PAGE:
A three-stage planning guide for boards developing summer learning programs.
For over 10 years, New Mexico’s K-3 Plus program has been extending the school year for at-risk early elementary school children, with growth of the program fueled by positive findings from pilot studies. Minimum program funding is defined by law, but cost per student varies widely across jurisdictions. The National Summer Learning Association (NSLA) spoke with researcher Linda Goetze at the University of New Mexico to understand the intersection of policy, funding, and return on summer reading investments.
TA Providers were asked to walk around the room visiting each of the eight sustainability domain posters on the walls and discuss these guiding questions as a group.
What are some best practices for this element?
With no limits, what are other ideas you envision for this element?
Providers wrote ideas on notes for each poster. To read the responses, download the pdf.
Notes from 2015 Summer Matters TA Providers Meeting. Ideas on how to help new summer programs were shared.
The California Afterschool Network produced five short webinars around the Quality Standards for Expanded Learning in California. These webinars are intended to give Program Directors, Site Coordinators, front line staff, and the field at large, a better understanding of the Quality Standards, Standards in Action and the Crosswalk, and how these items can be utilized in a process of Continuous Quality Improvement.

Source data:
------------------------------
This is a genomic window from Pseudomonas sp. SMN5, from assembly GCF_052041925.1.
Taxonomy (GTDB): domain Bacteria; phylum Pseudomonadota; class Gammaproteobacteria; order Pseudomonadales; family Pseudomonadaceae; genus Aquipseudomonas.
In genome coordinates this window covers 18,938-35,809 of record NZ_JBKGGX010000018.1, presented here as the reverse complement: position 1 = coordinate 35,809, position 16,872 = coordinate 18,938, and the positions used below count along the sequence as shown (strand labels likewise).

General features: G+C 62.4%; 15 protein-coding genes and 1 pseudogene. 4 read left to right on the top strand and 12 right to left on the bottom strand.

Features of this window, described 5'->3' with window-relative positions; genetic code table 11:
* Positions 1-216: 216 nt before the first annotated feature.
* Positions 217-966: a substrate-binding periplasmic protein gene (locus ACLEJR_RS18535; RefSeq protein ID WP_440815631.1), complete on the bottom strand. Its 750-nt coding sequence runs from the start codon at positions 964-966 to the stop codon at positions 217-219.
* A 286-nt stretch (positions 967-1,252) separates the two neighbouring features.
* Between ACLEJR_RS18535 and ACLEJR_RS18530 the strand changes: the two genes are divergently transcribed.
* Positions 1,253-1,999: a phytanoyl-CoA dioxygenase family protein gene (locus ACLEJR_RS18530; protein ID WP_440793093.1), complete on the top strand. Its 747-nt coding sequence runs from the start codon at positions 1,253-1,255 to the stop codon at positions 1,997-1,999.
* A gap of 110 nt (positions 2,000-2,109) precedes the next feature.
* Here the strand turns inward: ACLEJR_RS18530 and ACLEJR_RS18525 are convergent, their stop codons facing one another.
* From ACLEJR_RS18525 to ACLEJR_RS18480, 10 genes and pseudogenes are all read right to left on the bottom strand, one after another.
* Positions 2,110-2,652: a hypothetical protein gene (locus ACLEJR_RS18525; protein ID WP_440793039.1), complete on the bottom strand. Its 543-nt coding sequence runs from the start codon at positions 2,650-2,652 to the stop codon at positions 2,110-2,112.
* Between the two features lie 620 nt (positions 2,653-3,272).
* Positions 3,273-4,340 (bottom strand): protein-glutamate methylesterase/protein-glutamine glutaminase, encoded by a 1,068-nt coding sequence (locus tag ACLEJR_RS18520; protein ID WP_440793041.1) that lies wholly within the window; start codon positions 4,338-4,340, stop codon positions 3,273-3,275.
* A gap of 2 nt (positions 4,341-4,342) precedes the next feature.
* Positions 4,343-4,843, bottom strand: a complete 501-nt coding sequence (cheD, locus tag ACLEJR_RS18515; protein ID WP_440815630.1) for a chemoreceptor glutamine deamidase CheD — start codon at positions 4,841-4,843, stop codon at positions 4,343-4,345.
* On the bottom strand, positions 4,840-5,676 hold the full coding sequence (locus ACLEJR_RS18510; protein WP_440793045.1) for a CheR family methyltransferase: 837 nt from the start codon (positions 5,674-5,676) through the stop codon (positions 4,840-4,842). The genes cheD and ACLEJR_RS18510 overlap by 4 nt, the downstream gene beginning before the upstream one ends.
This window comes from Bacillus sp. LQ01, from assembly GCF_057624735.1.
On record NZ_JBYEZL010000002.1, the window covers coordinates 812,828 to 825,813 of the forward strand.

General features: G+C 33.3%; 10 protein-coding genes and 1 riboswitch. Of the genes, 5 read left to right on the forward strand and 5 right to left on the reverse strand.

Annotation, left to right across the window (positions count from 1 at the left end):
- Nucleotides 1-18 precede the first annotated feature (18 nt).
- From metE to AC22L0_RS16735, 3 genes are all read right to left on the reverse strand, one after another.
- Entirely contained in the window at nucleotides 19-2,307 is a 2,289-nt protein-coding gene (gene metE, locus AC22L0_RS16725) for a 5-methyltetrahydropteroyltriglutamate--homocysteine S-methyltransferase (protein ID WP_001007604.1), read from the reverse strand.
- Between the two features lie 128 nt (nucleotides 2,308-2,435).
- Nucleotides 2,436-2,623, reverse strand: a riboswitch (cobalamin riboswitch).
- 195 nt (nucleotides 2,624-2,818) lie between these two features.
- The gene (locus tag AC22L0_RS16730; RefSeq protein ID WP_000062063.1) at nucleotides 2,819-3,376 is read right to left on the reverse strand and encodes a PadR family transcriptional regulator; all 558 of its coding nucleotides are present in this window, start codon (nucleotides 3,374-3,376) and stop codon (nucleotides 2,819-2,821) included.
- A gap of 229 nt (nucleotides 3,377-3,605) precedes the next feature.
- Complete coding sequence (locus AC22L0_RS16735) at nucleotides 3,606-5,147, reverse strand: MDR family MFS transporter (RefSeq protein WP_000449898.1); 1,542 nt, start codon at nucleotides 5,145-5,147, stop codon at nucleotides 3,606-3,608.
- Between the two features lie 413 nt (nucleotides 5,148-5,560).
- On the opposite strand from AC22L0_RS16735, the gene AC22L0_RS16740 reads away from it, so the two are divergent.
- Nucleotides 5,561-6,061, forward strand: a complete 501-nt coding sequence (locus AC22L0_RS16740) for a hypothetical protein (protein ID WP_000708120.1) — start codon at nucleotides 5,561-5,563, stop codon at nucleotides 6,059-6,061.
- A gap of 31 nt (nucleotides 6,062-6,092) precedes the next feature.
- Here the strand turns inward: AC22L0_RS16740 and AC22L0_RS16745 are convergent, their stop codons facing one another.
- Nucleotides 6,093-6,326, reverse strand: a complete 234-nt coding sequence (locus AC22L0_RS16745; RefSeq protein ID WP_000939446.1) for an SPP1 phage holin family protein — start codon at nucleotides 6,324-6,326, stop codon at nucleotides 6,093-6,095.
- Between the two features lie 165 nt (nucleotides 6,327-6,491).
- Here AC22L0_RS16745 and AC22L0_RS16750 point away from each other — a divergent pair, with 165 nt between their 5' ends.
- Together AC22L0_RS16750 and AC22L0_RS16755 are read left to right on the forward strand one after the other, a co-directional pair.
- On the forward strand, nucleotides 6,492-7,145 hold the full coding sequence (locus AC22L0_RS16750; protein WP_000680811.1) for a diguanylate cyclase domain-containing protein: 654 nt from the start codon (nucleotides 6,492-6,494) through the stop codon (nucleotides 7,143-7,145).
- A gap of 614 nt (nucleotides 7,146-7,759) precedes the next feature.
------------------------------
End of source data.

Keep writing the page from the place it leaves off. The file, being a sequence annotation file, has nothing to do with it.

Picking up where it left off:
On August 25, 2016, The Institute of Medicine/National Academy of Science hosted a panel on summertime opportunities in Washington DC. The workshop validated the value of a summer learning approach not only for student academic achievement, but also for students’ health outcomes. A report outlining the workshop was just published.
This timeline is a helpful resource for planning and keeping track of all the ways you can improve your summer program, developed by the National Summer Learning Association.
A quick reference guide for the CASP.
Once all stakeholder feedback, youth outcomes data, and quality assessment data is collected and analyzed, give key program stakeholders a chance to respond to it and use it to plan for next summer. In the spirit of a continuous quality improvement cycle, a program’s end-of-summer reflections should feed directly into the development of the Quality Improvement Plan for the next year.
Ideas for helping existing programs embed qualilty. Recommendations from TA providers.